Chocolate makers are coming under mounting pressure from investors, consumers and governments to make sure the cocoa beans they source are not produced using child labour or in illegal cocoa plantations in protected forests, both of which are common in West Africa.
The food group behind KitKat chocolate bars and Smarties confectionery said it will triple its current annual spending on sustainable cocoa to give a total investment of 1.3 billion Swiss francs ($1.41 billion) by 2030.
"Nestle's new initiative focuses on the root causes for child labour and the living income gap farmers and their families face," Nestle Chief Executive Officer Mark Schneider said during a webcast.
He said the new income accelerator programme was a major step towards farming practices that benefit farmers and the environment, but acknowledged the path to a living income for cocoa households would be long and winding.
A recent survey by the University of Chicago found that among children in agricultural households in Ivory Coast and Ghana cocoa growing areas 45% were engaged in child labour.
Ivory Coast's Prime Minister Patrick Achi said his country welcomed the new programme, saying it would help companies and countries meet the requirements set out in looming due diligence legislation, notably in the European Union.
"We must at all costs and by all means deal with the root cause of the ills on which we all agree, which is the income of the farming population," he said during the webcast, adding that Ivory Coast and Ghana's living income differential had so far yielded mixed results.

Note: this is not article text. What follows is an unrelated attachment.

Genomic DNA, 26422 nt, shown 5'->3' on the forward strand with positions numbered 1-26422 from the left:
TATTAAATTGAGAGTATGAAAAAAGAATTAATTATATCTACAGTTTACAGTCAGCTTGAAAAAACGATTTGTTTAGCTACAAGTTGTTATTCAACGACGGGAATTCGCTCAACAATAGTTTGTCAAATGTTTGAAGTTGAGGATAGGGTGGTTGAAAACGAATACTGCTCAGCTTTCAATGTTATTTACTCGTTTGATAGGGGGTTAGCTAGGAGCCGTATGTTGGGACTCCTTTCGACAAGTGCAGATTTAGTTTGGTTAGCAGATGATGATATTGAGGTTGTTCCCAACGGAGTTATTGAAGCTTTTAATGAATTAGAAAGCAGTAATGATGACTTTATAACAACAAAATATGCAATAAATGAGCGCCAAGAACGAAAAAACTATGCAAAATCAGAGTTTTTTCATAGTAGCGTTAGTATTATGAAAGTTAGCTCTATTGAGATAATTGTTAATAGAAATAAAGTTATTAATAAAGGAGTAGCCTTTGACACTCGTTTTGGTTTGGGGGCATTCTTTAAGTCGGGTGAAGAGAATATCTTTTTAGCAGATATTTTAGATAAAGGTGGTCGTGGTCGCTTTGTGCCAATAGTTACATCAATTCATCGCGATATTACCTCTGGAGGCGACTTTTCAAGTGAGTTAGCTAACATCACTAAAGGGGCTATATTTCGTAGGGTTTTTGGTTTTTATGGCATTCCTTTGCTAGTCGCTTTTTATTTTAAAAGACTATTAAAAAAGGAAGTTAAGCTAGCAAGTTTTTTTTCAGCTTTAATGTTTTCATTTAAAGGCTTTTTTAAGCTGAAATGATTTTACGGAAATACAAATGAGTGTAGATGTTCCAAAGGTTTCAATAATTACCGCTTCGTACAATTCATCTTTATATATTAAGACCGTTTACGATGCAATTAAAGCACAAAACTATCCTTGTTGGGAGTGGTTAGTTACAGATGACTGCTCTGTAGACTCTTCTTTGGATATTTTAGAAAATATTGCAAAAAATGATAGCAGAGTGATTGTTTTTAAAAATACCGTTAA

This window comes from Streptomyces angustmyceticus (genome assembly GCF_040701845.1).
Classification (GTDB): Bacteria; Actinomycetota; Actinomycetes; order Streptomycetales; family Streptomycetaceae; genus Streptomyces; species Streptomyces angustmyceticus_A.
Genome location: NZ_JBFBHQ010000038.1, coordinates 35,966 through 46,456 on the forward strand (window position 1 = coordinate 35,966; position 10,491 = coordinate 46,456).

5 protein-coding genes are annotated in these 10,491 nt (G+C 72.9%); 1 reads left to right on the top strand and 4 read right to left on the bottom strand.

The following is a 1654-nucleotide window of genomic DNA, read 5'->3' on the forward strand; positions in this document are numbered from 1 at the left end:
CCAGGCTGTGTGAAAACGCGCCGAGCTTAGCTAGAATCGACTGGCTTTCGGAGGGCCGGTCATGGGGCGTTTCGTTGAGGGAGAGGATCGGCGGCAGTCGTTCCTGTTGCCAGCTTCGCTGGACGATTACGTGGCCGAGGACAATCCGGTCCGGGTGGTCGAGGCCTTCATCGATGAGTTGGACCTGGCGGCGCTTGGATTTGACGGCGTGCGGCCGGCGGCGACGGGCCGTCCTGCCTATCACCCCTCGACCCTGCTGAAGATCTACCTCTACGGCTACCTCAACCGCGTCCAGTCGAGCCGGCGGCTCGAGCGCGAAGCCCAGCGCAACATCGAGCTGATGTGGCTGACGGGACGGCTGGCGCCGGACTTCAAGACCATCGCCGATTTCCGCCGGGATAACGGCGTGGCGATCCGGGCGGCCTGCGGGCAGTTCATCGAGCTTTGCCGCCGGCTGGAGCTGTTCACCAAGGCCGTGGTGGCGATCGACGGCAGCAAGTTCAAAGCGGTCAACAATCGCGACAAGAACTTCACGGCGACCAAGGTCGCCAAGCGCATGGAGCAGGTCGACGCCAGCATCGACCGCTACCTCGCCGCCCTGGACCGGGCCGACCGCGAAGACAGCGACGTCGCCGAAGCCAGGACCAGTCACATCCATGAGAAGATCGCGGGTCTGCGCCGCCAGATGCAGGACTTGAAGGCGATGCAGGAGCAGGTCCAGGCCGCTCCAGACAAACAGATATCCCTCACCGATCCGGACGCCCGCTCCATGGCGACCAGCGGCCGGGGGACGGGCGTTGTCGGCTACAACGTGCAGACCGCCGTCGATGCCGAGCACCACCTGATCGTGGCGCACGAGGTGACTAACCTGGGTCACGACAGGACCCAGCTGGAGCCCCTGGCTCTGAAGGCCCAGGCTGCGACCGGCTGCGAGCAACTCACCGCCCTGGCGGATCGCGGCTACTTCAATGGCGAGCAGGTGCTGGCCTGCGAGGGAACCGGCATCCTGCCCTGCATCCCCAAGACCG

To qualify for the payments from Nestle, farmers have to send their children to school, prune cocoa trees, plant shade trees and diversify their income with other crops or livestock.
To check that children really are attending school and farmers are following the rules, IDH, The Sustainable Trade Initiative, will monitor the programme with other third parties.
Children casually helping on family farms outside of school time do not fall under the International Labour Organization's definition of child labour.
The sustainability schemes which chocolate makers have used to date have had limited success in tackling human rights and environmental issues in cocoa, and Western governments are now looking to legislate.
Nestle said 51% of the cocoa it used in 2021 was directly sourced and traceable, versus 46% in 2020. By 2025, it wants to be able to trace 100% of its cocoa back to specific farms under its in-house sustainability scheme, the Nestle Cocoa Plan.
"We're very confident this will be a game changer on the road to reducing the risk of child labour," Magdi Batato, head of operations at Nestle, told Reuters in an interview this week.
'BIG STEP FORWARD'
Under the new programme, farmers will receive direct cash payments via mobile transfer of up to 500 Swiss francs ($543) a year, which Batato said represented 20-25% of a farmer's average annual income. The incentive will then be levelled at 250 francs after two years and progressively extended to all of Nestle's 160,000 cocoa farmers by 2030.
Unlike current premiums that are paid per tonne and can encourage overproduction, Nestle, which used over 436,000 tonnes of cocoa in total in 2020, said it would pay farmers and their spouses directly, independently of volumes produced.
"An incentive to the household is much more inclusive of the smaller farmers, really making sure that nobody gets left out," Alexander von Maillot, Nestle's head of confectionary, said in the interview.
Nestle is going to launch KitKat products next year made with cocoa from farms that received cash incentives. Von Maillot said the company's efforts might ultimately lead to higher prices for consumers.
"Over time, there might be an increased price for some of the products, definitely," he said, adding that consumers were willing to pay if responsible business practices justified the price. Batato said operational efficiencies would also help finance the investment.
The VOICE Network, a global grouping of non-governmental organisations and trade unions working on sustainability in cocoa, said Nestle's cash transfer plan was "a big step forward".
It added, however, that cash transfers were not a substitute for a commitment to paying a fair overall price for the bean and farmers were still vulnerable to low world market prices.